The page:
I am trying to repair my side scan sonar towfish which has a failed ADSL communications board.
The sonar is powered via 140VDC from the topside unit, transmitted down a 100m coaxial tow cable. I’ve read that a pair of Fathom X boards can be used to transmit data over a line that is energized with AC or DC power, and I’ve ordered a pair of the boards to give it a shot.
My question is: How do you wire the Fathom X boards to either end of the 140VDC cable? Are all of the necessary components built in to the Fathom X boards, or is some kind of external isolation circuitry required?
Is it really as simple as connecting the two homeplug wires directly to either end of the the tow cable, as shown in this diagram?
I haven’t personally used the Fathom-Xs like this, but electrically speaking a DC power supply tries to maintain a constant voltage, and a power-using device generally likes to receive a constant voltage, so you may want a low pass filter of some sort on each end to isolate the DC components, so that the power supply doesn’t try to cancel out the HomePlug signals from the Fathom-X, and so that the device doesn’t receive a noisy power supply.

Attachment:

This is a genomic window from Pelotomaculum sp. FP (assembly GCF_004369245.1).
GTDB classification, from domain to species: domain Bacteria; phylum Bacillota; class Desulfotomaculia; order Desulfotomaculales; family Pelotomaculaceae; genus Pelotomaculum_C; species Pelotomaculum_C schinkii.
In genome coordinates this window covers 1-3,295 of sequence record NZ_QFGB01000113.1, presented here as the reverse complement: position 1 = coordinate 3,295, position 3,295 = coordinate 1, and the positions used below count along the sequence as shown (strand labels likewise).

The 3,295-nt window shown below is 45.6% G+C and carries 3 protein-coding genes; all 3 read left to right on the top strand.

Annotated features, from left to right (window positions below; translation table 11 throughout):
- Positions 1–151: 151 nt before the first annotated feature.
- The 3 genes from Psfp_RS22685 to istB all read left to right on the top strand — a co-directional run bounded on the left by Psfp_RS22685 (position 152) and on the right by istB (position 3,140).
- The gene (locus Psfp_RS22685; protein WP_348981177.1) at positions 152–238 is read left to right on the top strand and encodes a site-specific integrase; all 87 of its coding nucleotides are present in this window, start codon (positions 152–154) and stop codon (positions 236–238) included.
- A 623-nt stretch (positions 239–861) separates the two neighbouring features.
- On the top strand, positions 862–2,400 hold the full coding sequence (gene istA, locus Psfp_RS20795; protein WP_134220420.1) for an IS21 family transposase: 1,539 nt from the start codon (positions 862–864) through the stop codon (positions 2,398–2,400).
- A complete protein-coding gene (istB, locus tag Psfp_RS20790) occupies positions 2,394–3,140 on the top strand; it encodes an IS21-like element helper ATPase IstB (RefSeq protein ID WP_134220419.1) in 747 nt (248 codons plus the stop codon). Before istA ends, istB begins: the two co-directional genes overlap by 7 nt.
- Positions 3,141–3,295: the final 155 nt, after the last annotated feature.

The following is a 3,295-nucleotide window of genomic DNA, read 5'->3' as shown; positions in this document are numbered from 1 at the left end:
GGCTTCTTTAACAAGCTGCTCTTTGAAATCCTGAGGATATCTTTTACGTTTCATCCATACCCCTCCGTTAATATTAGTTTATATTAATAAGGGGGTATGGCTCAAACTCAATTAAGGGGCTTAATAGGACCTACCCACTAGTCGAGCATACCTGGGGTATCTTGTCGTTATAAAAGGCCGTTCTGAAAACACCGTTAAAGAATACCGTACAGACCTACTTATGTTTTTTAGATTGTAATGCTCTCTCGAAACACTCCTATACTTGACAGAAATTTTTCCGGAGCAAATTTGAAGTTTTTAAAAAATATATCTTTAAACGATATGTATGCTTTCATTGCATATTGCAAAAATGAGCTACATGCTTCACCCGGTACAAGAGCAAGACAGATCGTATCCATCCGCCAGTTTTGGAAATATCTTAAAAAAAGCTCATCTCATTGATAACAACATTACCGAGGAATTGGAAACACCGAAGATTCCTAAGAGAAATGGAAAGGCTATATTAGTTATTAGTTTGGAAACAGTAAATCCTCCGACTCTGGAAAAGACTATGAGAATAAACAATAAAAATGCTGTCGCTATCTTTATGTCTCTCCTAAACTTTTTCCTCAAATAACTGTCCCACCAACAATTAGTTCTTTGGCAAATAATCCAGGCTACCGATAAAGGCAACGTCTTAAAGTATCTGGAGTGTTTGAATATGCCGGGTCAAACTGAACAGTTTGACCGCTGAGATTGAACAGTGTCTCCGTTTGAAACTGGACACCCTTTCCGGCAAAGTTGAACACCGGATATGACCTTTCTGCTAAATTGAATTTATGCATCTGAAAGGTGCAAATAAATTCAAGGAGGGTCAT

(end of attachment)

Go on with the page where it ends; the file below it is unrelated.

As Rusty mentioned, the Fathom-X boards will do their own rejection of the DC component to separate out the signal for their internal use, so you only need to worry about rejection of the high frequency signal component acting as noise for your DC devices (although you’ll also need to make sure that any filtering you add has minimal impact on the signal side of the filter).
Just tested, and I can confirm this configuration works great! I wired my two Fathom-X boards to either end of the tow cable in the configuration shown in that diagram, and they connected immediately and started passing data.
I soldered the two tether leads directly to the pins coming out the back of the coaxial cable connectors in the towfish and topside box. When powered up, the tether has 140V of DC running down it. FathomX handled it just fine.
Now I can hopefully squeeze a few more years out of this excellent old sonar system. Thanks for the help!